Development: Construction work on this landing ground continues. Surfacing of the easterly strip and development of dispersal systems is in progress. Several barracks type huts have been constructed 1700 yards west of the strips. (22 Oct 1944)


25 October 1944: Allied planners anticipated the Japanese army, on retreating from its failed invasion of India, would "hold its ground" in Burma with support from bases in Thailand. As a consequence, the planners introduced the concept of the "Thailand Line of Airfields", which the planners also realized might themselves require defense:

[3β]
Thai line of airfields

Text of above (smoothed):

Thailand:

As in Burma considerable post-monsoon reclamation work is proceeding. Development of the Thailand Line of Airfields, an illustration of which is given overleaf [see below], continues and it is now clear that full preparations are being made for basing and operating aircraft from this sector as and when Allied pressure increases in Burma. This strategic line is capable of providing complete air cover to Rangoon and the Irrawaddy Valley.

The immediate zone for providing air cover to Northern Burma is the Shan Plateau area. The secondary zone will be the [Chiang Mai] Group at the Northern end of the Thai line.

[3c]
Thai line of airfields

Text circled above (smoothed):

Hangchat Landing Ground

• 2 Strips. North-south. 1750 & 1750 yards. Rolled earth.
• Category C [liable to become unserviceable after rains].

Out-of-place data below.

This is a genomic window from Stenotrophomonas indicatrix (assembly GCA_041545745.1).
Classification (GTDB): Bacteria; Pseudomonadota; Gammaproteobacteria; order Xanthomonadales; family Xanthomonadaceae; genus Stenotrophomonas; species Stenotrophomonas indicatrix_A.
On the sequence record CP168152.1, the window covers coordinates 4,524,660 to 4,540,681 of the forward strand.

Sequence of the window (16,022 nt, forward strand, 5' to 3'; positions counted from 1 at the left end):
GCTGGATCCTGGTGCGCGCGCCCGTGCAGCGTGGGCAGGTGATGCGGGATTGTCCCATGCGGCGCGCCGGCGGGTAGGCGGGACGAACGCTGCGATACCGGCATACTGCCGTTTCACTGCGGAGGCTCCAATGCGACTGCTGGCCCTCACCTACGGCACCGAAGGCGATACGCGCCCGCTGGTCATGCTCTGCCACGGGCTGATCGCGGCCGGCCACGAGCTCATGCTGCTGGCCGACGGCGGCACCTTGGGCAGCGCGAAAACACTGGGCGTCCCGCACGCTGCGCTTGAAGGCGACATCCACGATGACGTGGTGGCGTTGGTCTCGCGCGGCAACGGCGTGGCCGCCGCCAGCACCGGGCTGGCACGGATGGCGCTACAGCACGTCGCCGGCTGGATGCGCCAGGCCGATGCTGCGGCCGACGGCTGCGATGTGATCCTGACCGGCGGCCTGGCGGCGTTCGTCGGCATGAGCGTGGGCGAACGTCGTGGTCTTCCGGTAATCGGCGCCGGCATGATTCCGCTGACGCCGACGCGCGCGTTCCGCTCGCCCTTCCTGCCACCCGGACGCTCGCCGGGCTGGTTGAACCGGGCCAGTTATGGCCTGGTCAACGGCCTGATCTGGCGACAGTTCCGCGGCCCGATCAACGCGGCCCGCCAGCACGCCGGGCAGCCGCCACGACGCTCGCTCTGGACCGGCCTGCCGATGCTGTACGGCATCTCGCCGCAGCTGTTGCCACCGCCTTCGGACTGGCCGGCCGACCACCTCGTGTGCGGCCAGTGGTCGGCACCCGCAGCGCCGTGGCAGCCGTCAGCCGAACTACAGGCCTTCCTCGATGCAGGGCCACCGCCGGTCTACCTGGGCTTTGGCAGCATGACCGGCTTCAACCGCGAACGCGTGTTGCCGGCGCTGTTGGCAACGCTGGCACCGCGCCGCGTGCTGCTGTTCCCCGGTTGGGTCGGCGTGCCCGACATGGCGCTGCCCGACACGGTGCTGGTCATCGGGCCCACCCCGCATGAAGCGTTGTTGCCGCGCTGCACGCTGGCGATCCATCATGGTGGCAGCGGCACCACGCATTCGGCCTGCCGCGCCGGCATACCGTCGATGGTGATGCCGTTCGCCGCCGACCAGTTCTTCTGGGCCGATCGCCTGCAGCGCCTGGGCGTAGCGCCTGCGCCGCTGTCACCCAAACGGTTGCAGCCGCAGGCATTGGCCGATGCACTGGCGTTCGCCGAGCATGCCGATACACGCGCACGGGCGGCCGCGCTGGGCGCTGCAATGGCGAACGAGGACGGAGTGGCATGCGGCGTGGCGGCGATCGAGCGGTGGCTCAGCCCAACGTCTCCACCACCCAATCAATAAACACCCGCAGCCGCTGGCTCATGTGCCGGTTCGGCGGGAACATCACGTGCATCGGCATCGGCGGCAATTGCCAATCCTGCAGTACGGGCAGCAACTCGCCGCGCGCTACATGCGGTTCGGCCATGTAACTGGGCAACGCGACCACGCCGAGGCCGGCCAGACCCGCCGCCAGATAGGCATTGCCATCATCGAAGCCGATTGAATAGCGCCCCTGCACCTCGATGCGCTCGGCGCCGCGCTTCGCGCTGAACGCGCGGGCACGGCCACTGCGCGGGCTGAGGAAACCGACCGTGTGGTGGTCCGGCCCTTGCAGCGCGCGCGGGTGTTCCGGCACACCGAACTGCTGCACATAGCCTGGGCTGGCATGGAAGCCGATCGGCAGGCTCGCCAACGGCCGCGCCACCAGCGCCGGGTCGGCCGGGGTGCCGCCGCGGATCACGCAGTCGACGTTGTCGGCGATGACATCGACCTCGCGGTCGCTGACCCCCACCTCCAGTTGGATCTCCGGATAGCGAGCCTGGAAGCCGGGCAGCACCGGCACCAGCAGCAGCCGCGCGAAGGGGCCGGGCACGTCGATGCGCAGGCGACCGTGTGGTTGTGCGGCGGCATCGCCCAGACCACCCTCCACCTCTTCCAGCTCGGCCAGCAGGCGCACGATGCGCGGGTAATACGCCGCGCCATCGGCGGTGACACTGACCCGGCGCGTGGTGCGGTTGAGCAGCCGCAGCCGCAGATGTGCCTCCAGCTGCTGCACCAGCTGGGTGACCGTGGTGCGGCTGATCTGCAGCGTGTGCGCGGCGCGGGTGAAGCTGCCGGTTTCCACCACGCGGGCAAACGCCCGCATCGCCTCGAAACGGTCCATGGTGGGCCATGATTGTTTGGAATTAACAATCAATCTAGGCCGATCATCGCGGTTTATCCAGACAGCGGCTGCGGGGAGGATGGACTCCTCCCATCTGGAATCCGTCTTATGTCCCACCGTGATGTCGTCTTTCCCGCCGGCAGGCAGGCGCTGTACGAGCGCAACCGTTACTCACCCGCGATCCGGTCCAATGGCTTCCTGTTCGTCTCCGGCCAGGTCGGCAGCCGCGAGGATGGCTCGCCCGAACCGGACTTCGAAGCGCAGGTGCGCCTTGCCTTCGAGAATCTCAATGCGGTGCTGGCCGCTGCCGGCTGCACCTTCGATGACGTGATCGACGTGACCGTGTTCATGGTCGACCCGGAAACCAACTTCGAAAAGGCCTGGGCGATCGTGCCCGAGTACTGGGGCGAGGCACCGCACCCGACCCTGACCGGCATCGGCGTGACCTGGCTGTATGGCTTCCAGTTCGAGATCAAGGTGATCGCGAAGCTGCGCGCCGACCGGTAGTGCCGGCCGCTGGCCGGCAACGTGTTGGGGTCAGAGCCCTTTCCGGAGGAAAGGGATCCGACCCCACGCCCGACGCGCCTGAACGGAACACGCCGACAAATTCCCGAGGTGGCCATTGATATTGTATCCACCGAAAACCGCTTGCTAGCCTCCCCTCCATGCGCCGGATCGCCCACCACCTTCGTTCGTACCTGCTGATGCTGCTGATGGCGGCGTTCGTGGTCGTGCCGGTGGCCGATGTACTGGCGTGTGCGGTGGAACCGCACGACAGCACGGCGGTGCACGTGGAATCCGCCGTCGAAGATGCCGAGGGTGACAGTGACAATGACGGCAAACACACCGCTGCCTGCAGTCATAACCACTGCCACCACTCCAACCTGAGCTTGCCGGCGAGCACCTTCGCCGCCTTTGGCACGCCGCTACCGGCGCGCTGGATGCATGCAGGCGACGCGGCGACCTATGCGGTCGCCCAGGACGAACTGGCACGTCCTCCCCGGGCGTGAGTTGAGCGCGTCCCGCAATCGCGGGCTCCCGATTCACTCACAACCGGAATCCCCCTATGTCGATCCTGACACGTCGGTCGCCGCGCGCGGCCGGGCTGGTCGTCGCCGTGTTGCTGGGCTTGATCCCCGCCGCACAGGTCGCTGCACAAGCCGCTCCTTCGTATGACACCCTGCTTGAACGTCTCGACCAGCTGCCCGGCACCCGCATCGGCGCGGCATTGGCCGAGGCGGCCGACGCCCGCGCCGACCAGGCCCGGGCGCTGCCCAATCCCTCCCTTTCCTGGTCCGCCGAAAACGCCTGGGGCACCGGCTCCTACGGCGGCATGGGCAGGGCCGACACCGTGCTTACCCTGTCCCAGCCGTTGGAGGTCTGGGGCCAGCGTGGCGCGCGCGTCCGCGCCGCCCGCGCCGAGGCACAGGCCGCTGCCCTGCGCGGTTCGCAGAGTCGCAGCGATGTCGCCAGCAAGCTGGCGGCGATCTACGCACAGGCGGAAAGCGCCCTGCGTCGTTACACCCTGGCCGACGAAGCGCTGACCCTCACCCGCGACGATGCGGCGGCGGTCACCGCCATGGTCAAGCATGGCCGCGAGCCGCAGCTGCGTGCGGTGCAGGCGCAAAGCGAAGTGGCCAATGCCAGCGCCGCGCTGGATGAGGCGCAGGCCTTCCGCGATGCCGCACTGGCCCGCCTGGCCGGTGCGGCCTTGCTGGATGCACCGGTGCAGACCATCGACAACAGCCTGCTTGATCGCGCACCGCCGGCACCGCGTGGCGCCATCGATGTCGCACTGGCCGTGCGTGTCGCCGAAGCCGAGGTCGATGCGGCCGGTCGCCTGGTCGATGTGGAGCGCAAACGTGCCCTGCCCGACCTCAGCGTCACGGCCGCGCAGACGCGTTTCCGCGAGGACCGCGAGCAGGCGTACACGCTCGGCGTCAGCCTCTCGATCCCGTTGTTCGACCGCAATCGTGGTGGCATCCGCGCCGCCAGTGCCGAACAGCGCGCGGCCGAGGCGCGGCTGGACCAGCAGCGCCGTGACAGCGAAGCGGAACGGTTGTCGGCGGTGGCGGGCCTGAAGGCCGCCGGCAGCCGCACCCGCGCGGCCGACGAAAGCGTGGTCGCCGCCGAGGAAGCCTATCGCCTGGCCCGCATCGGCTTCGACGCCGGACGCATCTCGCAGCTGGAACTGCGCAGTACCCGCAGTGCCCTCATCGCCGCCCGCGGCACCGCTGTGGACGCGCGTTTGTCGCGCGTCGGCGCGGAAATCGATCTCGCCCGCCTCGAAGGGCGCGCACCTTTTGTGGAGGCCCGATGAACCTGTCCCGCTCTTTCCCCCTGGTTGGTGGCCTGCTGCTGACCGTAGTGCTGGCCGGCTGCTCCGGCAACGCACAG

• 6 aircraft shelters.
• A new site in an early stage of development.


02 November 1944: While photos were requested only for "Lampang", Hang Chat was included as "Lampang NW A/F":


Hang Chat aerial 02 Nov 1944 [4]


11 November 1944: Japanese Army work continued:

[4a]
11 Nov 1944 note


Photos taken included both "Lampang A/D" and "Lampang NW A/D"; the latter could be assumed to have been Hang Chat, though "A/D", ie, "air drome" or "aerodrome", was usually reserved for larger facilities such as that at Lampang:

Hang Chat aerial 11 Nov 1944[5]


15 November 1944: While the format used for the 31 August 1944 report was followed, this report was printed rather than being mimeographed:

[5a]
15 Nov 1944 Hang Chat page

Items of significance that were updated:

• Clarification of the facility's limitation weather-wise:
     Dry weather only. Heavy rains during southwest monsoon
     period, May-October.

• Various "temporary airfield buildings" had been erected.

• Clarification of the name of the unknown railway station,
   3½ miles distant: Ban Mau. Unfortunately there is no
   station with that name in the area.


27 November 1944